Don’t be charmed by the United Arab Emirates

Jeremy Fingerhut writes about all the wonders he saw on vacation in the UAE, both physical and social, and praises its government (“A futuristic mindset,” April 29). While the architectural achievements of Dubai are indeed impressive, the economy that built them relies on a large population of migrant workers, mostly from South Asia. Migrant workers in the UAE are notoriously exploited, despite Mr. Fingerhut claiming that “diversity and tolerance” are some of the UAE’s main values. Migrants regularly are forced to sign new contracts they don’t understand, are paid less than they were told before arriving, receive delayed wages, have had their passports confiscated by some employers, and all-around face racial discrimination.

Mr. Fingerhut also naively cheers on the Prime Minister, Sheikh Al-Maktoum, even though Al-Maktoum has been in charge of the authoritarian government for 16 years now. As with many other Middle East autocracies, freedom of the press is prohibited in the UAE, and political dissidents are spied on, imprisoned, and tortured. The Panama Papers revealed that the billionaire Al-Maktoum himself has secretly registered companies in Caribbean tax havens. There are still major laws against LGBTQ citizens and women; even migrant workers have been flogged for pregnancies from extramarital sex.

But not even a “it’s complicated, but the country is trying to better” in Mr. Fingerhut’s report; instead he just waxes on about the increased ties between the UAE and Israel from the Abraham Accords. Apparently, once a Middle Eastern dictatorship establishes relations with Israel and gets its own Jewish expat community, it then becomes exempt from scrutiny over its human rights record.

Benjamin Berman

The wheels on the bus take my kids to school

Our typical morning routine while running around to get ready for school always includes a combination of: “Eat breakfast. Get dressed. Is everything packed? Do I need to sign anything? Get your sneakers and coat on.”

Then, rush the kids out the door to catch their bus. Take a short breath as the kids board the bus and then get myself ready to go to work. That’s on a good day. On other days, we get a text message from the school saying that there’s no driver for the bus that day, and we need to make another arrangement. If we are lucky, that text comes the night before, but more often than not it comes in the morning.

Many parents rely critically on the bus to get their kids to and from school. The bus is not a luxury — it is a necessity which allows parents to commute to and from their own jobs, shuttle younger children to their activities and handle daily life errands. The bus is the only solution for parents who work outside the home or who have multiple kids on different schedules.

However, each year there is significant risk that come August — just before school starts — the district may not be able to find a bus company to transport the children to school.

Nonpublic school parents are familiar with the “B6T” form which they dutifully fill out year to secure their child’s spot on a bus. What they may not know is that each form has a dollar value associated with it, and if there aren’t enough forms or the dollars aren’t enough, there will be no bus. In the course of a normal school year, there is so much anxiety and juggling that all parents manage, so let’s lessen that burden for everyone by ensuring consistent, reliable, and affordable transportation.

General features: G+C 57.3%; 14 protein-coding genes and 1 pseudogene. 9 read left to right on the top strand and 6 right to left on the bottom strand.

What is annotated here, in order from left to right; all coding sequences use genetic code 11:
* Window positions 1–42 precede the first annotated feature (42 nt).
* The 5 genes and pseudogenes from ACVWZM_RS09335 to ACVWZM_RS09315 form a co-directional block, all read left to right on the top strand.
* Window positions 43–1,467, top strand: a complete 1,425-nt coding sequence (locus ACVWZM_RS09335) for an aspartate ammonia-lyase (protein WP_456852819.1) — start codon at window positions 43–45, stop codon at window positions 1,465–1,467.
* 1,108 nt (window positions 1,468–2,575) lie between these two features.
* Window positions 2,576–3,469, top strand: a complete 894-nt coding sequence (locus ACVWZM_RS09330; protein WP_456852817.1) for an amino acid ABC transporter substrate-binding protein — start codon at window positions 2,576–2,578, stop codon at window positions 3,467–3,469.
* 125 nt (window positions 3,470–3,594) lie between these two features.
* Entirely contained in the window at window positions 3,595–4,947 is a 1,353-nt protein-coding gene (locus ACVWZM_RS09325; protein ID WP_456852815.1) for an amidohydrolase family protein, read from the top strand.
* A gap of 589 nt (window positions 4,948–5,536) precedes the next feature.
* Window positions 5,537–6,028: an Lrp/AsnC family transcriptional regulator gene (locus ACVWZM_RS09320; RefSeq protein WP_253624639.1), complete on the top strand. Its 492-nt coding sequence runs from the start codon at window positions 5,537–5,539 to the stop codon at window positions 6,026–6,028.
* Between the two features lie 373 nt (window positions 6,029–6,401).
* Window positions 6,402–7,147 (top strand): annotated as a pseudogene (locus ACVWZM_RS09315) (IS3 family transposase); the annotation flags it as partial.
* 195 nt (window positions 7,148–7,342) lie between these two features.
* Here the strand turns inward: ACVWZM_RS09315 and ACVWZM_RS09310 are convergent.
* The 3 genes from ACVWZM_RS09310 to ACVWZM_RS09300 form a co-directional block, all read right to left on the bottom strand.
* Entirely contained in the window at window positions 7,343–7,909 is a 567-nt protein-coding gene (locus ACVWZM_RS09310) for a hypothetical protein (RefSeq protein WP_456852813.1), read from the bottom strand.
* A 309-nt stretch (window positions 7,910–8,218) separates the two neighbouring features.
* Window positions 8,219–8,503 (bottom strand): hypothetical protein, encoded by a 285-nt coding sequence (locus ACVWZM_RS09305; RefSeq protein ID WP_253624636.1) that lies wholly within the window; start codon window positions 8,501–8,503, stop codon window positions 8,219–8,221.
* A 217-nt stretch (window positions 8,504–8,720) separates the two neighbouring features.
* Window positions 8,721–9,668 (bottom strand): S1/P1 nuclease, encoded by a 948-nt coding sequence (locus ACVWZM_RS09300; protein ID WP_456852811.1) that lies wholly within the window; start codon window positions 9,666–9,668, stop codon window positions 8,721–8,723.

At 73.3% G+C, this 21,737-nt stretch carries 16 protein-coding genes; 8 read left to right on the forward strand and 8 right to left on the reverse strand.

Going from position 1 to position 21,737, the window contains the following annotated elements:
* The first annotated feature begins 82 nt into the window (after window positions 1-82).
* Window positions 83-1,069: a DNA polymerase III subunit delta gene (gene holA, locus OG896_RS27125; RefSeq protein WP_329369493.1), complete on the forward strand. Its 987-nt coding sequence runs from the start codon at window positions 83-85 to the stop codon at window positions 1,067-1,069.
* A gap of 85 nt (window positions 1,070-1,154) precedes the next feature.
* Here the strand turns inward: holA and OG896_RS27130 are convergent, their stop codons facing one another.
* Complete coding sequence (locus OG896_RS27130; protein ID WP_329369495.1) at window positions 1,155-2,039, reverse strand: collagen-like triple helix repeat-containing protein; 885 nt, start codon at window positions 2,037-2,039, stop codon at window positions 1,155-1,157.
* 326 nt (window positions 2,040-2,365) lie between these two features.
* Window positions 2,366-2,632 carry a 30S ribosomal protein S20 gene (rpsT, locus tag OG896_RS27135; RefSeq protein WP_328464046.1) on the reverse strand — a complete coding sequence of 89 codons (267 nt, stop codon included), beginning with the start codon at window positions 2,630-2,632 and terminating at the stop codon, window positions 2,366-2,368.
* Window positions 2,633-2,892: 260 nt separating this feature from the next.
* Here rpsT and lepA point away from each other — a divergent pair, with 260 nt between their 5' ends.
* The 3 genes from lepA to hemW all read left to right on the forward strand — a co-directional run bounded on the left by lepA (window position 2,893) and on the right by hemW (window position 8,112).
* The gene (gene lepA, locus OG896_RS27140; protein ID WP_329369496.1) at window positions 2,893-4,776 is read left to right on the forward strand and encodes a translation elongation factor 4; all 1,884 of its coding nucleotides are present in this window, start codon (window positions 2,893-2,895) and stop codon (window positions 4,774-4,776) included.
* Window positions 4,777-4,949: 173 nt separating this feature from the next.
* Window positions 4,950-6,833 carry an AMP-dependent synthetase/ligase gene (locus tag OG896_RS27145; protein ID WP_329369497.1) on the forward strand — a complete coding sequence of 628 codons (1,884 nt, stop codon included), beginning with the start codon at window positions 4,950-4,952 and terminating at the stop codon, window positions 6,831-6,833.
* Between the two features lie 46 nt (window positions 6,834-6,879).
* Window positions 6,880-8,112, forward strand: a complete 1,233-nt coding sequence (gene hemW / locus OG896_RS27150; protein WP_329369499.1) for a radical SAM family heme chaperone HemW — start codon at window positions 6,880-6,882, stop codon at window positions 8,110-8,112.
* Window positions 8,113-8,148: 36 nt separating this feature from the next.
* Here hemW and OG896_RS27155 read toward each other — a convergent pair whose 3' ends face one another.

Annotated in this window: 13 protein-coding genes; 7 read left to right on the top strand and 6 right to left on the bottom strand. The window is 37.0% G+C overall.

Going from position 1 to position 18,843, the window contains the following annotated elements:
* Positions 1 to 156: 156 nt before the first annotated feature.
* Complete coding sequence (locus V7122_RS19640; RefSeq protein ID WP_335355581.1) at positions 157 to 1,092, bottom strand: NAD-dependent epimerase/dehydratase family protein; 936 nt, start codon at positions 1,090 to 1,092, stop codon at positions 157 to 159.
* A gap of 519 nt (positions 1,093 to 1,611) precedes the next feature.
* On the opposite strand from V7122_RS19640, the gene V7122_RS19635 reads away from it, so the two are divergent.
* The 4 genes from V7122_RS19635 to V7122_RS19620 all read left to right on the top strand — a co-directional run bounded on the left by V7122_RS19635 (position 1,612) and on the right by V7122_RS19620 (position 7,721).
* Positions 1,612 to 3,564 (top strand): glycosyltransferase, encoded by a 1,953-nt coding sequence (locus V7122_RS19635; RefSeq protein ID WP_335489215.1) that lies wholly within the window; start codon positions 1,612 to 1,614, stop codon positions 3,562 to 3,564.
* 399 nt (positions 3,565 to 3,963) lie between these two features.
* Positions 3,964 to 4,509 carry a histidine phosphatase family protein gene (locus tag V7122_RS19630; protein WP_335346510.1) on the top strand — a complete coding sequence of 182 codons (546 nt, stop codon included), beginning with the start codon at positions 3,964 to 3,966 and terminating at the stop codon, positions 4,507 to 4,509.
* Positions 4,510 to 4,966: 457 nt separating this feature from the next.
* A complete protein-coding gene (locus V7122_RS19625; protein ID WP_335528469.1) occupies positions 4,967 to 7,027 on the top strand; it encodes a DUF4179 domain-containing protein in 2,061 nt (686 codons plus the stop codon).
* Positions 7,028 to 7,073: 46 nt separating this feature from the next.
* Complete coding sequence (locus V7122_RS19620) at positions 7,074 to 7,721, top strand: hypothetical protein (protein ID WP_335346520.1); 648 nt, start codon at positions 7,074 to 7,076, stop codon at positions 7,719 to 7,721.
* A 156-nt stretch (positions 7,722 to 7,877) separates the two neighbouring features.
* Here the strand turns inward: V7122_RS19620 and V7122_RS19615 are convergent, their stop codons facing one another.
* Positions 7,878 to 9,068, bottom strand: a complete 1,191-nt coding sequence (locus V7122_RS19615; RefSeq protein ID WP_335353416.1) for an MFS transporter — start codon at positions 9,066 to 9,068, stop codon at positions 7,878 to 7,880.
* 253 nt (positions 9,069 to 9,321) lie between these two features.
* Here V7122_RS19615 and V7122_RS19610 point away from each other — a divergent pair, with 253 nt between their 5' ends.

New Jersey allocates a specified amount per student to fund a bus for residents attending a non-public school, provided you meet certain minimum and maximum distance requirements. For the past several years, this amount was $1,000 per student. The school district, or a designated company they contracted with, would use these funds to solicit bids from bus companies. Despite the increase in gas prices, maintenance and labor costs, the per-pupil funding has not increased each year to meet the actual costs. Each year it becomes harder and harder to find a bus company willing to run a bus. In the absence of providing the service, the district instead provides parents with “aide in lieu” — a check given out in the middle and end of the school year which would only partially cover the cost of finding alternative transportation.

However, without a bus, families are left scrambling and ultimately forced to pay even further out of their own pockets. More parents driving their kids also means more traffic and a bigger, negative environmental impact. Some would even face the impossible situation of not being able to go to work if they cannot find a way to get their children to and from school.

Transportation to and from school should not be a gamble — it should be a right. The state needs to consider the needs of the tens of thousands of nonpublic school families and increase the per-pupil funding to ensure a safe, reliable means of transporting these children to and from school.

A fair and affordable New Jersey means equitable access to critical services like reliable transportation for our kids to get to and from school. As our elected leaders finalize a State budget over the coming months, we urge them to address this important issue for working families across the State.

Jennifer Sharret
West Orange
Parent at Joseph Kushner Hebrew Academy in Livingston

Jodi Mordekai
Parent at Joseph Kushner Hebrew Academy in Livingston

David Siegel
Parent at Jewish Educational Center in Elizabeth

Debbie Steinhart
Parent at Jewish Educational Center in Elizabeth

Yael Urman-Adiel and Ron Adiel
West Orange
Parents at Golda Och Academy in West Orange

Randi Cohen
Parent at Gottesman RTW Academy

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